A new report summarises findings from our ongoing research on how individuals have accessed information, resources, and services over the course of the pandemic. It addresses how Australian residents have navigated various issues, such as public health preventive measures, unexpected financial burdens, working and learning from home, and healthcare services.
This research offers a complementary analysis to our US findings to date, which have been published in the Proceedings of the 2021 CHI Conference on Human Factors in Computing Systems and inThe Conversation. Writing for The Guardian, we reflect on what we can learn from the differences and similarities between Australian and the United States experiences to date.
Navigating a Pandemic: Australian practices and perspectives on information, services and technologies during the COVID-19 crisis
Authors: Aleks Deejay, Kathryn Henne, and Franz Carneiro Alphonso
The COVID-19 pandemic has become a monumental global disruption. It has required people to adopt new behaviours as circumstances change and adapt to government-enacted measures. Australians have experienced more restrictive pandemic-related mandates than many other countries, as demonstrated by Melbourne becoming the most locked-down city in the world. In addition to limiting mobility, restrictions have prompted individuals, families, and communities to develop new daily routines in public and at home.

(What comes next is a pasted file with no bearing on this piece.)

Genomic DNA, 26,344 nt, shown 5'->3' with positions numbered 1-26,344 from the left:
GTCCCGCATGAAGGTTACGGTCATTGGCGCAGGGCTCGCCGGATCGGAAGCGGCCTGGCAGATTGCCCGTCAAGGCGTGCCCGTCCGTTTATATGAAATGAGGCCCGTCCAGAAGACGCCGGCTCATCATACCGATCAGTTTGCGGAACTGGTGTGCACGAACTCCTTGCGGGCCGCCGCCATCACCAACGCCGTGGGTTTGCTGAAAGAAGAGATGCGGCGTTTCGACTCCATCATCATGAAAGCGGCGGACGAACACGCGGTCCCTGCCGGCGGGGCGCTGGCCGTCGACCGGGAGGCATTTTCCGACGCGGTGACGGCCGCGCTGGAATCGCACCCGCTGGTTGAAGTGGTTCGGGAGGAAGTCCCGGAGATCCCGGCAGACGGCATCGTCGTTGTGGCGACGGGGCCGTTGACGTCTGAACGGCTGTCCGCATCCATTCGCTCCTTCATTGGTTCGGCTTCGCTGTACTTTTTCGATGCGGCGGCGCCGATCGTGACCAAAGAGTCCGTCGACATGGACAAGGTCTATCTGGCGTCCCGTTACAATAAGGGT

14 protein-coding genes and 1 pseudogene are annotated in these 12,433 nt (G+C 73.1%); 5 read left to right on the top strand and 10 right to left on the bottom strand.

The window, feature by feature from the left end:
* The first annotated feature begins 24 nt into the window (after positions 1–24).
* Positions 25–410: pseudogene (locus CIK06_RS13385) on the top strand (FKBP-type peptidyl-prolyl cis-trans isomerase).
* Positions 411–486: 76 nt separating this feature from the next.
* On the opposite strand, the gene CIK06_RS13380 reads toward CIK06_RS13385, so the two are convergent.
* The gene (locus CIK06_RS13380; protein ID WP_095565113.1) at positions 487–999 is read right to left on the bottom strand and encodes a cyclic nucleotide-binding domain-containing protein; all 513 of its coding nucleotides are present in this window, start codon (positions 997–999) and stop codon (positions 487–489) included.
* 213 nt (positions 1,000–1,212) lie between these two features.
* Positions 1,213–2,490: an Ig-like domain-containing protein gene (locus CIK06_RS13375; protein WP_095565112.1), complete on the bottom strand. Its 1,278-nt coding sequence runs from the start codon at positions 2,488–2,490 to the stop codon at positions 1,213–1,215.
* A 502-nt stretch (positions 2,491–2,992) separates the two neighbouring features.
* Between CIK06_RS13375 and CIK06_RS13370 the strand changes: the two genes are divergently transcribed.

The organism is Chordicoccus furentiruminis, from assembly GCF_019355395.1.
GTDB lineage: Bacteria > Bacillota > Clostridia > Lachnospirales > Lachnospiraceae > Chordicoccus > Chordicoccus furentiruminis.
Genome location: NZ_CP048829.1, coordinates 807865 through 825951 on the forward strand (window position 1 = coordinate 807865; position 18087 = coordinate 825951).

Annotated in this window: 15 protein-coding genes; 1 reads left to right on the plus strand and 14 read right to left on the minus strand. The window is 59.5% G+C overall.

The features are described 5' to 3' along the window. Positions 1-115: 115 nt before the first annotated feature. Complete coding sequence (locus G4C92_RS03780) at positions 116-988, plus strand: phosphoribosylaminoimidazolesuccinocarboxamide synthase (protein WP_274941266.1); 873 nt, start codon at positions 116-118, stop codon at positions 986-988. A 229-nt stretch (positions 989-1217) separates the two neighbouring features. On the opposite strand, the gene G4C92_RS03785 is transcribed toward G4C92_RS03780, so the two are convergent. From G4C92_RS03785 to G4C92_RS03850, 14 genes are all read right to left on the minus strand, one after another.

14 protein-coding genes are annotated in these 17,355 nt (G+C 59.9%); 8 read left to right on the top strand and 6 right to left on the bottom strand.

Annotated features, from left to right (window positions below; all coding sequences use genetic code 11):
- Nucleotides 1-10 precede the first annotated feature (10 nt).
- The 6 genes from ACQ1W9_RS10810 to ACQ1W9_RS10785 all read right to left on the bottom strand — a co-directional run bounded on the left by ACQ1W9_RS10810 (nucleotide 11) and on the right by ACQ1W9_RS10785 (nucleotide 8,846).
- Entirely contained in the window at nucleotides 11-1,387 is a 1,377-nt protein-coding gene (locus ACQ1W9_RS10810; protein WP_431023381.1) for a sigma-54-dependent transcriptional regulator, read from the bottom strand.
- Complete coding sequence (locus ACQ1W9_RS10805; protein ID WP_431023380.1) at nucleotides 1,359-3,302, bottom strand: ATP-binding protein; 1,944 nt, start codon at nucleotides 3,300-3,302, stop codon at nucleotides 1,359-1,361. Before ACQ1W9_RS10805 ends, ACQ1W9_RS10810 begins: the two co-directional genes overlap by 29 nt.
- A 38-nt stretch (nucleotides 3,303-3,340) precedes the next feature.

Members of the ANU Justice and Technoscience Lab (JusTech), which is based within the School of Regulation and Global Governance (RegNet), interviewed 40 Australian residents in 2020 and 2021 to better understand how they have managed the circumstances of the COVID-19 pandemic. The study’s objective was to acquire a more detailed understanding of how people went about trying to obtain critical support during a large-scale health crisis and how they perceived and interpreted the information and resources they obtained. Interviews explored how participants navigated systems in the pursuit of information, resources, and services and how they adapted their everyday activities as public health and regulatory measures changed.
This report presents key findings from interviews to provide a comprehensive overview of how participants have coped during the COVID-19 pandemic and how they have sought out resources during periods of disruption, isolation, and quarantine. It also captures how practices and strategies varied among individuals and groups. Findings offer insights that may enhance service provision and systems design decisions to better support Australian residents as they seek information and services.